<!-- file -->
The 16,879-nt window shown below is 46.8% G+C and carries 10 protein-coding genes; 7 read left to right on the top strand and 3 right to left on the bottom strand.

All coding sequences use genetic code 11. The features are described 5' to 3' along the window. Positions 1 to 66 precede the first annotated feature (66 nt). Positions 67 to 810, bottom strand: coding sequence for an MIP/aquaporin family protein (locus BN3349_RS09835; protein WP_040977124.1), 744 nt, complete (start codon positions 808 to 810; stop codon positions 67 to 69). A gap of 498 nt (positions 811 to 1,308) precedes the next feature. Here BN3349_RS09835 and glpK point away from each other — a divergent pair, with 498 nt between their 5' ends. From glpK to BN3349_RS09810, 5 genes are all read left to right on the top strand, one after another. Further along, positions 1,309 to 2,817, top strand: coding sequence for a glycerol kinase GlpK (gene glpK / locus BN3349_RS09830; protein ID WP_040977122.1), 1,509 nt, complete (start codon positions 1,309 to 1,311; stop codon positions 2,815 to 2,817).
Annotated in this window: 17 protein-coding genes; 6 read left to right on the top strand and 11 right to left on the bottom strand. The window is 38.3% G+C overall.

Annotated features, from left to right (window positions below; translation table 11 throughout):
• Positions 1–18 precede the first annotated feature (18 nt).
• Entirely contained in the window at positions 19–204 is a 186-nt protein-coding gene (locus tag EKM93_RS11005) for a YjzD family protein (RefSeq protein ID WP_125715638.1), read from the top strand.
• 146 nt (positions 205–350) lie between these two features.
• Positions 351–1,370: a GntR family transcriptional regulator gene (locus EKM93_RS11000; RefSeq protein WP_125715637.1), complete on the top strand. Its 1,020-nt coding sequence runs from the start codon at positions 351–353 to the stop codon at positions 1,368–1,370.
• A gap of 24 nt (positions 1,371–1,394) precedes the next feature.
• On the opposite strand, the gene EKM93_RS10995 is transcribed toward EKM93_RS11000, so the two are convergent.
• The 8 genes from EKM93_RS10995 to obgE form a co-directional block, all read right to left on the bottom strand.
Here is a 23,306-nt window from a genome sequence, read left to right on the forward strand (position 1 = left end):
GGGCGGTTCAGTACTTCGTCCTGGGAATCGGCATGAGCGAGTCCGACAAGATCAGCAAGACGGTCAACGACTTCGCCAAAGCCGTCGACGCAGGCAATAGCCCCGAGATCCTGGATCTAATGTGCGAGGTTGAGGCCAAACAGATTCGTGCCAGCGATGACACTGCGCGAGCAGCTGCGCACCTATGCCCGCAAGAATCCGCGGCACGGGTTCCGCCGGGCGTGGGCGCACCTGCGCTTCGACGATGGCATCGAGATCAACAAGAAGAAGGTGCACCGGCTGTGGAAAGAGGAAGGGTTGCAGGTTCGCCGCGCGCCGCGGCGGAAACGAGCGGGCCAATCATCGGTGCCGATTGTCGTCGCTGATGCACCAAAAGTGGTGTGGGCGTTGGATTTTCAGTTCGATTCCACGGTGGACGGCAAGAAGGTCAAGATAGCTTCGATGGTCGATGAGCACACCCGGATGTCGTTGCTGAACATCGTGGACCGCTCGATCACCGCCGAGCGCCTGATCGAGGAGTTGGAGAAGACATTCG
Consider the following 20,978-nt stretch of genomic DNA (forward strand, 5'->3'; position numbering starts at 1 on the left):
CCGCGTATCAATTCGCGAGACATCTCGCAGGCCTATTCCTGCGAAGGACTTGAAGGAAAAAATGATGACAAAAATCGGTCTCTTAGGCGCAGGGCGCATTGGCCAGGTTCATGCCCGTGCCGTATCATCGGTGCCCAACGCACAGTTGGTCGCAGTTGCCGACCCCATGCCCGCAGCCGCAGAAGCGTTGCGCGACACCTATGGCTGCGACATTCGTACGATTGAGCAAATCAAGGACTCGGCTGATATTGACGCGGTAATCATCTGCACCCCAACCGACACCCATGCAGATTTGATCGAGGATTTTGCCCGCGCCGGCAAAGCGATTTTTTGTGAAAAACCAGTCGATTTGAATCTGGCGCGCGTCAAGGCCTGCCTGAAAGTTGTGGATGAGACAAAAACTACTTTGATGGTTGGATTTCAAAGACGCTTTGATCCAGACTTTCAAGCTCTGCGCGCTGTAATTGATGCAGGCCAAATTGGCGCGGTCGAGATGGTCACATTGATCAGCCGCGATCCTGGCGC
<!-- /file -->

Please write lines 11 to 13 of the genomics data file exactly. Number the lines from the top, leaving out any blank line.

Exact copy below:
• The 8 genes from EKM93_RS10995 to obgE form a co-directional block, all read right to left on the bottom strand.
Here is a 23,306-nt window from a genome sequence, read left to right on the forward strand (position 1 = left end):
GGGCGGTTCAGTACTTCGTCCTGGGAATCGGCATGAGCGAGTCCGACAAGATCAGCAAGACGGTCAACGACTTCGCCAAAGCCGTCGACGCAGGCAATAGCCCCGAGATCCTGGATCTAATGTGCGAGGTTGAGGCCAAACAGATTCGTGCCAGCGATGACACTGCGCGAGCAGCTGCGCACCTATGCCCGCAAGAATCCGCGGCACGGGTTCCGCCGGGCGTGGGCGCACCTGCGCTTCGACGATGGCATCGAGATCAACAAGAAGAAGGTGCACCGGCTGTGGAAAGAGGAAGGGTTGCAGGTTCGCCGCGCGCCGCGGCGGAAACGAGCGGGCCAATCATCGGTGCCGATTGTCGTCGCTGATGCACCAAAAGTGGTGTGGGCGTTGGATTTTCAGTTCGATTCCACGGTGGACGGCAAGAAGGTCAAGATAGCTTCGATGGTCGATGAGCACACCCGGATGTCGTTGCTGAACATCGTGGACCGCTCGATCACCGCCGAGCGCCTGATCGAGGAGTTGGAGAAGACATTCG